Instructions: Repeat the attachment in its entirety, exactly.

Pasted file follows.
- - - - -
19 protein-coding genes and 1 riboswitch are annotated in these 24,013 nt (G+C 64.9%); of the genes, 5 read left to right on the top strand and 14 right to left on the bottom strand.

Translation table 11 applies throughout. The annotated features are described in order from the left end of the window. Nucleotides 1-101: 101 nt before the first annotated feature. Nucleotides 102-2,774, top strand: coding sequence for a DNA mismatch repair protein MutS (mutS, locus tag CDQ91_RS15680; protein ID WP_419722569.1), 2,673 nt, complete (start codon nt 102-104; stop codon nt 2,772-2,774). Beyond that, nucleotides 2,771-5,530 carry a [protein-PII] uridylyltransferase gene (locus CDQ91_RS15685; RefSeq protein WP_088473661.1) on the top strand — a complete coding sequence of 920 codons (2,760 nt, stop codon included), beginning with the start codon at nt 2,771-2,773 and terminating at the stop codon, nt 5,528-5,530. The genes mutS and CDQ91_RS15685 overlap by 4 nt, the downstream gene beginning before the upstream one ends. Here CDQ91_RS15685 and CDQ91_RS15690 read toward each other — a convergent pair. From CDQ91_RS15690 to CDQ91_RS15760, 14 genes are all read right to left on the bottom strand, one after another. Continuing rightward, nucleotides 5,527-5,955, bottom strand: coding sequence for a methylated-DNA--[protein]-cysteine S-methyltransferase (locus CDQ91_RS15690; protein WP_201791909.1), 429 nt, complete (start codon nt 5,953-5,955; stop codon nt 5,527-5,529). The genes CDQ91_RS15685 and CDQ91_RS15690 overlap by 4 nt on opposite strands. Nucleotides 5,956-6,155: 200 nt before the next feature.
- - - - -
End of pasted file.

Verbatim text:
19 protein-coding genes and 1 riboswitch are annotated in these 24,013 nt (G+C 64.9%); of the genes, 5 read left to right on the top strand and 14 right to left on the bottom strand.

Translation table 11 applies throughout. The annotated features are described in order from the left end of the window. Nucleotides 1-101: 101 nt before the first annotated feature. Nucleotides 102-2,774, top strand: coding sequence for a DNA mismatch repair protein MutS (mutS, locus tag CDQ91_RS15680; protein ID WP_419722569.1), 2,673 nt, complete (start codon nt 102-104; stop codon nt 2,772-2,774). Beyond that, nucleotides 2,771-5,530 carry a [protein-PII] uridylyltransferase gene (locus CDQ91_RS15685; RefSeq protein WP_088473661.1) on the top strand — a complete coding sequence of 920 codons (2,760 nt, stop codon included), beginning with the start codon at nt 2,771-2,773 and terminating at the stop codon, nt 5,528-5,530. The genes mutS and CDQ91_RS15685 overlap by 4 nt, the downstream gene beginning before the upstream one ends. Here CDQ91_RS15685 and CDQ91_RS15690 read toward each other — a convergent pair. From CDQ91_RS15690 to CDQ91_RS15760, 14 genes are all read right to left on the bottom strand, one after another. Continuing rightward, nucleotides 5,527-5,955, bottom strand: coding sequence for a methylated-DNA--[protein]-cysteine S-methyltransferase (locus CDQ91_RS15690; protein WP_201791909.1), 429 nt, complete (start codon nt 5,953-5,955; stop codon nt 5,527-5,529). The genes CDQ91_RS15685 and CDQ91_RS15690 overlap by 4 nt on opposite strands. Nucleotides 5,956-6,155: 200 nt before the next feature.